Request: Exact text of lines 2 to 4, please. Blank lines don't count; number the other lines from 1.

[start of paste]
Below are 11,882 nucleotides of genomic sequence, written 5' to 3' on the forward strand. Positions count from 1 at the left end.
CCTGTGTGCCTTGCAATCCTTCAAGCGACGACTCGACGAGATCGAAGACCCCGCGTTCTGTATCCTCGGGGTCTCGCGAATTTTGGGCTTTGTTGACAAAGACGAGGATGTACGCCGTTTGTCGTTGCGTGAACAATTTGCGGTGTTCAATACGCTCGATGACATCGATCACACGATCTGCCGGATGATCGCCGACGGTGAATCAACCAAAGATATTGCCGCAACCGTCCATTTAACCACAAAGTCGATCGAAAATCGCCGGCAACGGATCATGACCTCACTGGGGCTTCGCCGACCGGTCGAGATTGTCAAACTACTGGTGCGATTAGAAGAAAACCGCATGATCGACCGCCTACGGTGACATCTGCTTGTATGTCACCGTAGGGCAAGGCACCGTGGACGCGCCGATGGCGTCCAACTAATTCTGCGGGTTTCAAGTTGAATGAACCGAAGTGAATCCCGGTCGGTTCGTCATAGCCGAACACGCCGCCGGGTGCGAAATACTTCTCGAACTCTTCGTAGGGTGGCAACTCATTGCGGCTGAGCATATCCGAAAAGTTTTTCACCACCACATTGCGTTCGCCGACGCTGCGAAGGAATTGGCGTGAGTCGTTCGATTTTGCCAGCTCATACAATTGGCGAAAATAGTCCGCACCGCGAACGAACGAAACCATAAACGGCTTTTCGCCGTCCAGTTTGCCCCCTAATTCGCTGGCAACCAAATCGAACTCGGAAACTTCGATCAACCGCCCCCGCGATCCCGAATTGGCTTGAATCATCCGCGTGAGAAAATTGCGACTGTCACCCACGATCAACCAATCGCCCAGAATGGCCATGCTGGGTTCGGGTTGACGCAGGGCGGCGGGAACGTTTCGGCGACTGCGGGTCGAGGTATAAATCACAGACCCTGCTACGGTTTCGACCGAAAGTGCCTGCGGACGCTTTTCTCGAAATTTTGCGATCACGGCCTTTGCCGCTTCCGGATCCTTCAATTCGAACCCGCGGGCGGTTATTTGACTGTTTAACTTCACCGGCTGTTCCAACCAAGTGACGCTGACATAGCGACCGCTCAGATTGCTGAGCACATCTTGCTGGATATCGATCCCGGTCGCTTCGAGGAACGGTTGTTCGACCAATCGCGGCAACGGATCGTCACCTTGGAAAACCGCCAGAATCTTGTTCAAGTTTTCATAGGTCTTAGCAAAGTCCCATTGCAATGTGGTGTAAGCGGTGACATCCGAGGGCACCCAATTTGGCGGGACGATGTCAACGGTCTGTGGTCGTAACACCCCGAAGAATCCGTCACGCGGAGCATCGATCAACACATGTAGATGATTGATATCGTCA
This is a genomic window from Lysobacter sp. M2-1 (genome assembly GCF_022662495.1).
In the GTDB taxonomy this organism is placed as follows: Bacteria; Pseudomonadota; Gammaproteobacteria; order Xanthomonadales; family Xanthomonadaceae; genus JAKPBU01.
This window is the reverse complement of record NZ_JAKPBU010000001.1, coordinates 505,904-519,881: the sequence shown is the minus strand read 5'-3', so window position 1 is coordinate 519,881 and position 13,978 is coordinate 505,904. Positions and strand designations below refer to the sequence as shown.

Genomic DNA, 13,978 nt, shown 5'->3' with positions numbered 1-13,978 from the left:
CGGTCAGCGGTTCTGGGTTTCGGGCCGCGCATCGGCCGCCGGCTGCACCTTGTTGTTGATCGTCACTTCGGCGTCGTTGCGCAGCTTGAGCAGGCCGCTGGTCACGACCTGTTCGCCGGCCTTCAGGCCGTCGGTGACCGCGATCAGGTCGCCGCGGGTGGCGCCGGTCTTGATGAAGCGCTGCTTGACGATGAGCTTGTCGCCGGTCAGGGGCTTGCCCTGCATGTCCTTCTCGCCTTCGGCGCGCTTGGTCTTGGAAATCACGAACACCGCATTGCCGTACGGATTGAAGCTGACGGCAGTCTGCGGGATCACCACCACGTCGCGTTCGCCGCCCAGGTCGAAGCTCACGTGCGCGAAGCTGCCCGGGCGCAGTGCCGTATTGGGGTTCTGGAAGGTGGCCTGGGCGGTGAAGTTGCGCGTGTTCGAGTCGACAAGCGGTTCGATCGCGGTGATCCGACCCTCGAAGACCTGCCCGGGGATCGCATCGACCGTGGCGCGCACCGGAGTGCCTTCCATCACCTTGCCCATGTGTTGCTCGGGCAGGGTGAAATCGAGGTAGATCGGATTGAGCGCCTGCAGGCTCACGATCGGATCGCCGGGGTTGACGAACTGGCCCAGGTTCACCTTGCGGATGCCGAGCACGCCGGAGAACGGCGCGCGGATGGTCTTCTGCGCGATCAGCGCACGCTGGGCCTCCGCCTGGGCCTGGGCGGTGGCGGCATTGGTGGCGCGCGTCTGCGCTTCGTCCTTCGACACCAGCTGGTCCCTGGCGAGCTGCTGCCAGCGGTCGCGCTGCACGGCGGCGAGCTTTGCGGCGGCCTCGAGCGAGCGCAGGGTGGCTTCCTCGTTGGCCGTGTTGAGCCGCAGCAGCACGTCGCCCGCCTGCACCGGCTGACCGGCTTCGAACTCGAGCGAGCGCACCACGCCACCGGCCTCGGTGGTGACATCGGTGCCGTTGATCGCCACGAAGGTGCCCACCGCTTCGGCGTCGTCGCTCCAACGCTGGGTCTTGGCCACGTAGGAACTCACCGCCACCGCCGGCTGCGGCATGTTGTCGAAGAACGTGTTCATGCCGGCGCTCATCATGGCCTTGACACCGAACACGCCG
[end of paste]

CCTGTGTGCCTTGCAATCCTTCAAGCGACGACTCGACGAGATCGAAGACCCCGCGTTCTGTATCCTCGGGGTCTCGCGAATTTTGGGCTTTGTTGACAAAGACGAGGATGTACGCCGTTTGTCGTTGCGTGAACAATTTGCGGTGTTCAATACGCTCGATGACATCGATCACACGATCTGCCGGATGATCGCCGACGGTGAATCAACCAAAGATATTGCCGCAACCGTCCATTTAACCACAAAGTCGATCGAAAATCGCCGGCAACGGATCATGACCTCACTGGGGCTTCGCCGACCGGTCGAGATTGTCAAACTACTGGTGCGATTAGAAGAAAACCGCATGATCGACCGCCTACGGTGACATCTGCTTGTATGTCACCGTAGGGCAAGGCACCGTGGACGCGCCGATGGCGTCCAACTAATTCTGCGGGTTTCAAGTTGAATGAACCGAAGTGAATCCCGGTCGGTTCGTCATAGCCGAACACGCCGCCGGGTGCGAAATACTTCTCGAACTCTTCGTAGGGTGGCAACTCATTGCGGCTGAGCATATCCGAAAAGTTTTTCACCACCACATTGCGTTCGCCGACGCTGCGAAGGAATTGGCGTGAGTCGTTCGATTTTGCCAGCTCATACAATTGGCGAAAATAGTCCGCACCGCGAACGAACGAAACCATAAACGGCTTTTCGCCGTCCAGTTTGCCCCCTAATTCGCTGGCAACCAAATCGAACTCGGAAACTTCGATCAACCGCCCCCGCGATCCCGAATTGGCTTGAATCATCCGCGTGAGAAAATTGCGACTGTCACCCACGATCAACCAATCGCCCAGAATGGCCATGCTGGGTTCGGGTTGACGCAGGGCGGCGGGAACGTTTCGGCGACTGCGGGTCGAGGTATAAATCACAGACCCTGCTACGGTTTCGACCGAAAGTGCCTGCGGACGCTTTTCTCGAAATTTTGCGATCACGGCCTTTGCCGCTTCCGGATCCTTCAATTCGAACCCGCGGGCGGTTATTTGACTGTTTAACTTCACCGGCTGTTCCAACCAAGTGACGCTGACATAGCGACCGCTCAGATTGCTGAGCACATCTTGCTGGATATCGATCCCGGTCGCTTCGAGGAACGGTTGTTCGACCAATCGCGGCAACGGATCGTCACCTTGGAAAACCGCCAGAATCTTGTTCAAGTTTTCATAGGTCTTAGCAAAGTCCCATTGCAATGTGGTGTAAGCGGTGACATCCGAGGGCACCCAATTTGGCGGGACGATGTCAACGGTCTGTGGTCGTAACACCCCGAAGAATCCGTCACGCGGAGCATCGATCAACACATGTAGATGATTGATATCGTCA
This is a genomic window from Lysobacter sp. M2-1 (genome assembly GCF_022662495.1).
In the GTDB taxonomy this organism is placed as follows: Bacteria; Pseudomonadota; Gammaproteobacteria; order Xanthomonadales; family Xanthomonadaceae; genus JAKPBU01.